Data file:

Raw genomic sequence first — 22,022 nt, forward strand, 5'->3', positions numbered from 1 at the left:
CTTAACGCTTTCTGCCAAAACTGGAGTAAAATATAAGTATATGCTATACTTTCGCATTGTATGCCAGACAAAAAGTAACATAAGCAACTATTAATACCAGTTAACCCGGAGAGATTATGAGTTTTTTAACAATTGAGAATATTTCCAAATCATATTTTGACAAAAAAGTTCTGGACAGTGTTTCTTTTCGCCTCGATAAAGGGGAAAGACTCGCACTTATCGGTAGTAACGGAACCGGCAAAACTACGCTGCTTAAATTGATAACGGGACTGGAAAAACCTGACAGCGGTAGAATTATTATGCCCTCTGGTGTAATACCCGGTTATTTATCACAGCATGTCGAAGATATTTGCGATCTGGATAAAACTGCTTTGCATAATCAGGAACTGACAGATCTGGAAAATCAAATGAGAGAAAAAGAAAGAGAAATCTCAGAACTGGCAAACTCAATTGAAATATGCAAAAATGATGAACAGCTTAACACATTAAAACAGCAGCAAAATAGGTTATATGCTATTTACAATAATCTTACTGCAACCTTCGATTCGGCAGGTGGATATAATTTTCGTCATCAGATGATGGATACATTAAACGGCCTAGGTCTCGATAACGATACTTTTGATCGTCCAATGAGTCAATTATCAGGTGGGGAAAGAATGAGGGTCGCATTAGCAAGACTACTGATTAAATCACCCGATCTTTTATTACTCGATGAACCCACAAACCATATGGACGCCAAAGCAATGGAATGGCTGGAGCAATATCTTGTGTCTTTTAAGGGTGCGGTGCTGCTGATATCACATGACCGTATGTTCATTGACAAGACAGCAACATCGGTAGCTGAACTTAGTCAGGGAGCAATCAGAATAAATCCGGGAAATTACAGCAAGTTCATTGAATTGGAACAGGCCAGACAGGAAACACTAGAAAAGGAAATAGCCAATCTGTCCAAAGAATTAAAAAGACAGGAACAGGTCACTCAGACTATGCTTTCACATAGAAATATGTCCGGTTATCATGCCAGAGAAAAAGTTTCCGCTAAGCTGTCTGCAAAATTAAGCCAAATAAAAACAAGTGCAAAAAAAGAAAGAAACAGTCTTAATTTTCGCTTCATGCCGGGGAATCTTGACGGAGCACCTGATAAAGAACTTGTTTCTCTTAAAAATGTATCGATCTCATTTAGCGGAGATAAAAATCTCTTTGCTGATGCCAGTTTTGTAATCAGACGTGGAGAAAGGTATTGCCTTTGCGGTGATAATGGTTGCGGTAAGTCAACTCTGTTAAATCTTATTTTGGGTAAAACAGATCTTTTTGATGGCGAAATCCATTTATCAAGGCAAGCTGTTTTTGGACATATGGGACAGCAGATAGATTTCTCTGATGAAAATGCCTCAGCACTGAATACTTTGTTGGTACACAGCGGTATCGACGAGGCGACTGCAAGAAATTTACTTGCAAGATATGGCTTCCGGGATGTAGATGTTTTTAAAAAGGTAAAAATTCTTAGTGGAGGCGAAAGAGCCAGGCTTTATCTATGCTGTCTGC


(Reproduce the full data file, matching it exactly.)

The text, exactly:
Raw genomic sequence first — 22,022 nt, forward strand, 5'->3', positions numbered from 1 at the left:
CTTAACGCTTTCTGCCAAAACTGGAGTAAAATATAAGTATATGCTATACTTTCGCATTGTATGCCAGACAAAAAGTAACATAAGCAACTATTAATACCAGTTAACCCGGAGAGATTATGAGTTTTTTAACAATTGAGAATATTTCCAAATCATATTTTGACAAAAAAGTTCTGGACAGTGTTTCTTTTCGCCTCGATAAAGGGGAAAGACTCGCACTTATCGGTAGTAACGGAACCGGCAAAACTACGCTGCTTAAATTGATAACGGGACTGGAAAAACCTGACAGCGGTAGAATTATTATGCCCTCTGGTGTAATACCCGGTTATTTATCACAGCATGTCGAAGATATTTGCGATCTGGATAAAACTGCTTTGCATAATCAGGAACTGACAGATCTGGAAAATCAAATGAGAGAAAAAGAAAGAGAAATCTCAGAACTGGCAAACTCAATTGAAATATGCAAAAATGATGAACAGCTTAACACATTAAAACAGCAGCAAAATAGGTTATATGCTATTTACAATAATCTTACTGCAACCTTCGATTCGGCAGGTGGATATAATTTTCGTCATCAGATGATGGATACATTAAACGGCCTAGGTCTCGATAACGATACTTTTGATCGTCCAATGAGTCAATTATCAGGTGGGGAAAGAATGAGGGTCGCATTAGCAAGACTACTGATTAAATCACCCGATCTTTTATTACTCGATGAACCCACAAACCATATGGACGCCAAAGCAATGGAATGGCTGGAGCAATATCTTGTGTCTTTTAAGGGTGCGGTGCTGCTGATATCACATGACCGTATGTTCATTGACAAGACAGCAACATCGGTAGCTGAACTTAGTCAGGGAGCAATCAGAATAAATCCGGGAAATTACAGCAAGTTCATTGAATTGGAACAGGCCAGACAGGAAACACTAGAAAAGGAAATAGCCAATCTGTCCAAAGAATTAAAAAGACAGGAACAGGTCACTCAGACTATGCTTTCACATAGAAATATGTCCGGTTATCATGCCAGAGAAAAAGTTTCCGCTAAGCTGTCTGCAAAATTAAGCCAAATAAAAACAAGTGCAAAAAAAGAAAGAAACAGTCTTAATTTTCGCTTCATGCCGGGGAATCTTGACGGAGCACCTGATAAAGAACTTGTTTCTCTTAAAAATGTATCGATCTCATTTAGCGGAGATAAAAATCTCTTTGCTGATGCCAGTTTTGTAATCAGACGTGGAGAAAGGTATTGCCTTTGCGGTGATAATGGTTGCGGTAAGTCAACTCTGTTAAATCTTATTTTGGGTAAAACAGATCTTTTTGATGGCGAAATCCATTTATCAAGGCAAGCTGTTTTTGGACATATGGGACAGCAGATAGATTTCTCTGATGAAAATGCCTCAGCACTGAATACTTTGTTGGTACACAGCGGTATCGACGAGGCGACTGCAAGAAATTTACTTGCAAGATATGGCTTCCGGGATGTAGATGTTTTTAAAAAGGTAAAAATTCTTAGTGGAGGCGAAAGAGCCAGGCTTTATCTATGCTGTCTGC